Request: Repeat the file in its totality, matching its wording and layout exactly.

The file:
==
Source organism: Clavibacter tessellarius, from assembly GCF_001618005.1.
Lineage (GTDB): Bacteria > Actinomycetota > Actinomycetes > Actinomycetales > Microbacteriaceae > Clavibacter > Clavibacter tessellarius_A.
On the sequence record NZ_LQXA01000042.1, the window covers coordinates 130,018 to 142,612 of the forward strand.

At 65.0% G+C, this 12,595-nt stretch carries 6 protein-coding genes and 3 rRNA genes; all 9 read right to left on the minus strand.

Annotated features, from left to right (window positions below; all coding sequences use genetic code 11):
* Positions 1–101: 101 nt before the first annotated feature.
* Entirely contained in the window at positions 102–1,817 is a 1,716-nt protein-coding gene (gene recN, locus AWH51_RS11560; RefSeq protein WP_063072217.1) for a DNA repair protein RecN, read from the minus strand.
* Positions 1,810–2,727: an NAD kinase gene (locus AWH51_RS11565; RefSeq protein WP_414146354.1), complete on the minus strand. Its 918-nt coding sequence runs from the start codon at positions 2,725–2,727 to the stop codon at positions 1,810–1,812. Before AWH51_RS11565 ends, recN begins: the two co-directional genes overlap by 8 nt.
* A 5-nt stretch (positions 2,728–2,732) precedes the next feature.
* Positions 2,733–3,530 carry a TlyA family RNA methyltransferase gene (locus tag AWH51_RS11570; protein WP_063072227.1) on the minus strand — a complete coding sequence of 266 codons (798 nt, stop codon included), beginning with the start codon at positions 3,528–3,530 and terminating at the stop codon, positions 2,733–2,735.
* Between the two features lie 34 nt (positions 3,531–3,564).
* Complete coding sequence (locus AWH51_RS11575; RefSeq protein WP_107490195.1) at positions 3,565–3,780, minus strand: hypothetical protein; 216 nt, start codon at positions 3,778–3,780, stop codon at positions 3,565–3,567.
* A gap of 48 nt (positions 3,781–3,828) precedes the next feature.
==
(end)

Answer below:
Source organism: Clavibacter tessellarius, from assembly GCF_001618005.1.
Lineage (GTDB): Bacteria > Actinomycetota > Actinomycetes > Actinomycetales > Microbacteriaceae > Clavibacter > Clavibacter tessellarius_A.
On the sequence record NZ_LQXA01000042.1, the window covers coordinates 130,018 to 142,612 of the forward strand.

At 65.0% G+C, this 12,595-nt stretch carries 6 protein-coding genes and 3 rRNA genes; all 9 read right to left on the minus strand.

Annotated features, from left to right (window positions below; all coding sequences use genetic code 11):
* Positions 1–101: 101 nt before the first annotated feature.
* Entirely contained in the window at positions 102–1,817 is a 1,716-nt protein-coding gene (gene recN, locus AWH51_RS11560; RefSeq protein WP_063072217.1) for a DNA repair protein RecN, read from the minus strand.
* Positions 1,810–2,727: an NAD kinase gene (locus AWH51_RS11565; RefSeq protein WP_414146354.1), complete on the minus strand. Its 918-nt coding sequence runs from the start codon at positions 2,725–2,727 to the stop codon at positions 1,810–1,812. Before AWH51_RS11565 ends, recN begins: the two co-directional genes overlap by 8 nt.
* A 5-nt stretch (positions 2,728–2,732) precedes the next feature.
* Positions 2,733–3,530 carry a TlyA family RNA methyltransferase gene (locus tag AWH51_RS11570; protein WP_063072227.1) on the minus strand — a complete coding sequence of 266 codons (798 nt, stop codon included), beginning with the start codon at positions 3,528–3,530 and terminating at the stop codon, positions 2,733–2,735.
* Between the two features lie 34 nt (positions 3,531–3,564).
* Complete coding sequence (locus AWH51_RS11575; RefSeq protein WP_107490195.1) at positions 3,565–3,780, minus strand: hypothetical protein; 216 nt, start codon at positions 3,778–3,780, stop codon at positions 3,565–3,567.
* A gap of 48 nt (positions 3,781–3,828) precedes the next feature.